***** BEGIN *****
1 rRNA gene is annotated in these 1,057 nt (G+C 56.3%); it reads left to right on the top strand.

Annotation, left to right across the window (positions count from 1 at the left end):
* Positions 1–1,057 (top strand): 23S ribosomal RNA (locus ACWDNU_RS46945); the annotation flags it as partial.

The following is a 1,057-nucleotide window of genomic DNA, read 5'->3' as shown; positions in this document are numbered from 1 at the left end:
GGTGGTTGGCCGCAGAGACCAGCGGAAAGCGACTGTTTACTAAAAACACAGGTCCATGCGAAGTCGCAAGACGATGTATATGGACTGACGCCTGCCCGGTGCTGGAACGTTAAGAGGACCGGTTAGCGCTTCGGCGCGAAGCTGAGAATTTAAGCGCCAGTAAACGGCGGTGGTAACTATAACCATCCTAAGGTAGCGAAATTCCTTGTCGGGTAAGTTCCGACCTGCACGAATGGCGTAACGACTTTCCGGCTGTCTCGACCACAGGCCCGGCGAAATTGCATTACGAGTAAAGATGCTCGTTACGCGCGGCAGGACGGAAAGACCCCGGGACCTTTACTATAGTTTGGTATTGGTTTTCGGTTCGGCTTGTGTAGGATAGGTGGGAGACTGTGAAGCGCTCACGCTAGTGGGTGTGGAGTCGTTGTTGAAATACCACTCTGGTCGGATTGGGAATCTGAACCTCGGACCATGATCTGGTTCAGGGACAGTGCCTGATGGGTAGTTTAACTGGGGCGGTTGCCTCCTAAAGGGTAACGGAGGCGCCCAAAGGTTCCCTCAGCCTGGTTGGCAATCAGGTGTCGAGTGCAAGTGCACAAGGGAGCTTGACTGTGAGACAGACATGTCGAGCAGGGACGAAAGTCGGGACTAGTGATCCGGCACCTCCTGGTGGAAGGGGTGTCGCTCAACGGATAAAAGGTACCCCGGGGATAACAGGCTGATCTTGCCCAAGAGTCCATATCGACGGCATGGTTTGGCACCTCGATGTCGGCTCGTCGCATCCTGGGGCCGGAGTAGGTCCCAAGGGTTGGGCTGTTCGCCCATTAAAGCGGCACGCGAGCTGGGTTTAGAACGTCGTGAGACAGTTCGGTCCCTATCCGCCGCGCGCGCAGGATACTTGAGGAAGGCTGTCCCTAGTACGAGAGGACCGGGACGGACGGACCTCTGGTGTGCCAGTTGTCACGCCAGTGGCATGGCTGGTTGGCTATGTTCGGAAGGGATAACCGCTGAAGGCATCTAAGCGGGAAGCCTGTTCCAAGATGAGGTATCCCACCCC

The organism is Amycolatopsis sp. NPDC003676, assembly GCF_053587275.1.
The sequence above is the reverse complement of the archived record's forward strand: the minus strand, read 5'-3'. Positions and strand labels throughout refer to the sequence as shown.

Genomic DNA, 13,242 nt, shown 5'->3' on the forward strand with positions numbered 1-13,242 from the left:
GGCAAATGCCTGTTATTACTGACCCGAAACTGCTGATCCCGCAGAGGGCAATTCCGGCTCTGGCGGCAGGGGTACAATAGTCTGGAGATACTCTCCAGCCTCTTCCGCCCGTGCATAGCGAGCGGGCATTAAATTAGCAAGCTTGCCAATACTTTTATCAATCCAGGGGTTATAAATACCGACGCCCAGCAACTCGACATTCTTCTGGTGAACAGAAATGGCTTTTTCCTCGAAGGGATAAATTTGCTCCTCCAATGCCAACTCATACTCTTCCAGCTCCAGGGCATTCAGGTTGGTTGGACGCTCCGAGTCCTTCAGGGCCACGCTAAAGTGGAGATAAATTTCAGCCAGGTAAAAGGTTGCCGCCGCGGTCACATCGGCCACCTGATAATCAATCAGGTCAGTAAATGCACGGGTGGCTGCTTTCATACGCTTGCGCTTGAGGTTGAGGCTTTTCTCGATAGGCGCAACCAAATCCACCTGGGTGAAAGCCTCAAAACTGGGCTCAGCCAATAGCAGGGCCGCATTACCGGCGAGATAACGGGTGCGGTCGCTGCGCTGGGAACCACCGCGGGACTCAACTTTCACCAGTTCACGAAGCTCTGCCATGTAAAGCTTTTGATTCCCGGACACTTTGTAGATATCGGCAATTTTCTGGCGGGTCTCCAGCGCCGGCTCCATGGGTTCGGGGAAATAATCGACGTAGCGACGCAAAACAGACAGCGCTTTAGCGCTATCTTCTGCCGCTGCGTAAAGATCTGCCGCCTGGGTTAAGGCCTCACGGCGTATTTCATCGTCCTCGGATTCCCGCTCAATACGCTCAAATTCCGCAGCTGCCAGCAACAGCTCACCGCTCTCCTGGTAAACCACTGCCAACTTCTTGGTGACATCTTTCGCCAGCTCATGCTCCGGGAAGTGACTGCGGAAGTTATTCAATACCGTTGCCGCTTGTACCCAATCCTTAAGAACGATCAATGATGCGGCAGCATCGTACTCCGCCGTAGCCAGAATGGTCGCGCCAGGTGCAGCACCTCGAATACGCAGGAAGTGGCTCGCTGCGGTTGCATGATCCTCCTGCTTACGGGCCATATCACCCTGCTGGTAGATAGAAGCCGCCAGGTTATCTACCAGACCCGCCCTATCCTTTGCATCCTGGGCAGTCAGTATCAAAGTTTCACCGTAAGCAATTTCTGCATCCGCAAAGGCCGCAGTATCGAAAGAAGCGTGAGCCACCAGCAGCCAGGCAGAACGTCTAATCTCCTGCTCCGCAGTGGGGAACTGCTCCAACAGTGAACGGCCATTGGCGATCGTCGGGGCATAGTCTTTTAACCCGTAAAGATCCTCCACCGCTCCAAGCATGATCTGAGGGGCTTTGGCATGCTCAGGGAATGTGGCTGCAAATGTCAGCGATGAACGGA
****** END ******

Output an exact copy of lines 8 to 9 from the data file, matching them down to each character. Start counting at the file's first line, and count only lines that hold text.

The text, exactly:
Genomic DNA, 13,242 nt, shown 5'->3' on the forward strand with positions numbered 1-13,242 from the left:
GGCAAATGCCTGTTATTACTGACCCGAAACTGCTGATCCCGCAGAGGGCAATTCCGGCTCTGGCGGCAGGGGTACAATAGTCTGGAGATACTCTCCAGCCTCTTCCGCCCGTGCATAGCGAGCGGGCATTAAATTAGCAAGCTTGCCAATACTTTTATCAATCCAGGGGTTATAAATACCGACGCCCAGCAACTCGACATTCTTCTGGTGAACAGAAATGGCTTTTTCCTCGAAGGGATAAATTTGCTCCTCCAATGCCAACTCATACTCTTCCAGCTCCAGGGCATTCAGGTTGGTTGGACGCTCCGAGTCCTTCAGGGCCACGCTAAAGTGGAGATAAATTTCAGCCAGGTAAAAGGTTGCCGCCGCGGTCACATCGGCCACCTGATAATCAATCAGGTCAGTAAATGCACGGGTGGCTGCTTTCATACGCTTGCGCTTGAGGTTGAGGCTTTTCTCGATAGGCGCAACCAAATCCACCTGGGTGAAAGCCTCAAAACTGGGCTCAGCCAATAGCAGGGCCGCATTACCGGCGAGATAACGGGTGCGGTCGCTGCGCTGGGAACCACCGCGGGACTCAACTTTCACCAGTTCACGAAGCTCTGCCATGTAAAGCTTTTGATTCCCGGACACTTTGTAGATATCGGCAATTTTCTGGCGGGTCTCCAGCGCCGGCTCCATGGGTTCGGGGAAATAATCGACGTAGCGACGCAAAACAGACAGCGCTTTAGCGCTATCTTCTGCCGCTGCGTAAAGATCTGCCGCCTGGGTTAAGGCCTCACGGCGTATTTCATCGTCCTCGGATTCCCGCTCAATACGCTCAAATTCCGCAGCTGCCAGCAACAGCTCACCGCTCTCCTGGTAAACCACTGCCAACTTCTTGGTGACATCTTTCGCCAGCTCATGCTCCGGGAAGTGACTGCGGAAGTTATTCAATACCGTTGCCGCTTGTACCCAATCCTTAAGAACGATCAATGATGCGGCAGCATCGTACTCCGCCGTAGCCAGAATGGTCGCGCCAGGTGCAGCACCTCGAATACGCAGGAAGTGGCTCGCTGCGGTTGCATGATCCTCCTGCTTACGGGCCATATCACCCTGCTGGTAGATAGAAGCCGCCAGGTTATCTACCAGACCCGCCCTATCCTTTGCATCCTGGGCAGTCAGTATCAAAGTTTCACCGTAAGCAATTTCTGCATCCGCAAAGGCCGCAGTATCGAAAGAAGCGTGAGCCACCAGCAGCCAGGCAGAACGTCTAATCTCCTGCTCCGCAGTGGGGAACTGCTCCAACAGTGAACGGCCATTGGCGATCGTCGGGGCATAGTCTTTTAACCCGTAAAGATCCTCCACCGCTCCAAGCATGATCTGAGGGGCTTTGGCATGCTCAGGGAATGTGGCTGCAAATGTCAGCGATGAACGGA